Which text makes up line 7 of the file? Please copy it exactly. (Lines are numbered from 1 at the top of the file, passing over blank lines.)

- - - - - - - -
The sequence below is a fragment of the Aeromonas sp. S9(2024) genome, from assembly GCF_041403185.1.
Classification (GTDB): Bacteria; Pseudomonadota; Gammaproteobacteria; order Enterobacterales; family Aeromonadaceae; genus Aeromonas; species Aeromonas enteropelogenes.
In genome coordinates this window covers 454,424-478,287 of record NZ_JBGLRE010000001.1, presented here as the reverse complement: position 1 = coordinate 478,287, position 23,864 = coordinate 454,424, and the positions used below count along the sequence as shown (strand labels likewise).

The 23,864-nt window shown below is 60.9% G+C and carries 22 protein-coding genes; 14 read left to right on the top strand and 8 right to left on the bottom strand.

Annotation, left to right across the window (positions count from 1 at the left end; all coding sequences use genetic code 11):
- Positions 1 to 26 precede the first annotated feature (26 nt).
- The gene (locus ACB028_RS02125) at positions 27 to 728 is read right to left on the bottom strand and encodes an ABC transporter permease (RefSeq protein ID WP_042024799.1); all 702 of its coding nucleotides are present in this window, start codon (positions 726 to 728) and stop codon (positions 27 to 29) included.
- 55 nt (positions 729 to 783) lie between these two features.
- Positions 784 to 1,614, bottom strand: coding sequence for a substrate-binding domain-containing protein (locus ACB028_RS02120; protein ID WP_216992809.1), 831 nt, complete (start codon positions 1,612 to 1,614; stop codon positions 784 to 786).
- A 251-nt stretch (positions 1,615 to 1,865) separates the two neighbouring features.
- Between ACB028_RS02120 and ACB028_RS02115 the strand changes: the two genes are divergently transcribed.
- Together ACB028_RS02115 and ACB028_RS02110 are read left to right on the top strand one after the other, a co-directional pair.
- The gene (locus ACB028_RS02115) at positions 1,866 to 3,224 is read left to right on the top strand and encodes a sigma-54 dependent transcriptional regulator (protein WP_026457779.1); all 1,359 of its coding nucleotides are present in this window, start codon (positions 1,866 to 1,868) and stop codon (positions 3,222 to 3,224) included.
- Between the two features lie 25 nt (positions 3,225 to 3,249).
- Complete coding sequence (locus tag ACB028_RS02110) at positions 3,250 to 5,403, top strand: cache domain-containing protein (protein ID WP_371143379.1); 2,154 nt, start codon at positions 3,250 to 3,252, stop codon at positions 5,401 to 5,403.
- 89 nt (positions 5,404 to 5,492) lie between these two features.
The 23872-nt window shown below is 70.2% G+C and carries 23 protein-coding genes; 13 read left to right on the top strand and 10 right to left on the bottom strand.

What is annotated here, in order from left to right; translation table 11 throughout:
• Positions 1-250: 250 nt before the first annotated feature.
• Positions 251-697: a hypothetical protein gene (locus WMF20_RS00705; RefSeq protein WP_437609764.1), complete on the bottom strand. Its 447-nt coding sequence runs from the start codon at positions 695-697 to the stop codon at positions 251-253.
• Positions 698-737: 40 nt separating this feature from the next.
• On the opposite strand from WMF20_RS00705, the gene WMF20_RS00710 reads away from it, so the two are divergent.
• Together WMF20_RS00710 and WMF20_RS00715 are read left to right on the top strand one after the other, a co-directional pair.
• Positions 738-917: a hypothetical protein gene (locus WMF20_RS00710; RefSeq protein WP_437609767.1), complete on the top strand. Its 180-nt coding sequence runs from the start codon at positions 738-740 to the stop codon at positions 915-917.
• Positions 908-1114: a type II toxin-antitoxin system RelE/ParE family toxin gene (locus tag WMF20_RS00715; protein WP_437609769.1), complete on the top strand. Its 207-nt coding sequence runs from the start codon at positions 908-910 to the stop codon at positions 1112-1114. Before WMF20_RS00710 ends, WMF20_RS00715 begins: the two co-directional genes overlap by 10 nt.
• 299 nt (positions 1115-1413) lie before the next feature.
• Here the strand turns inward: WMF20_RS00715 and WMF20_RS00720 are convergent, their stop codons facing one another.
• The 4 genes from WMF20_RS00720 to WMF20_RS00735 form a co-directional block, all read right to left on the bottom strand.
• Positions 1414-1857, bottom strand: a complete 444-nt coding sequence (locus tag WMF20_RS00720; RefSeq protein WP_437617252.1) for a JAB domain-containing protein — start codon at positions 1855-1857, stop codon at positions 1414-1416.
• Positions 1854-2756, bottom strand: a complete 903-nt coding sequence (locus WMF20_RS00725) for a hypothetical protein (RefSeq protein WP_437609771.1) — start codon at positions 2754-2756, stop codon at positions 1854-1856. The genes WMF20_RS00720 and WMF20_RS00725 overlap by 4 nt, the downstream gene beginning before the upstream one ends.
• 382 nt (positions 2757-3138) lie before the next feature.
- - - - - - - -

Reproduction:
- The gene (locus ACB028_RS02125) at positions 27 to 728 is read right to left on the bottom strand and encodes an ABC transporter permease (RefSeq protein ID WP_042024799.1); all 702 of its coding nucleotides are present in this window, start codon (positions 726 to 728) and stop codon (positions 27 to 29) included.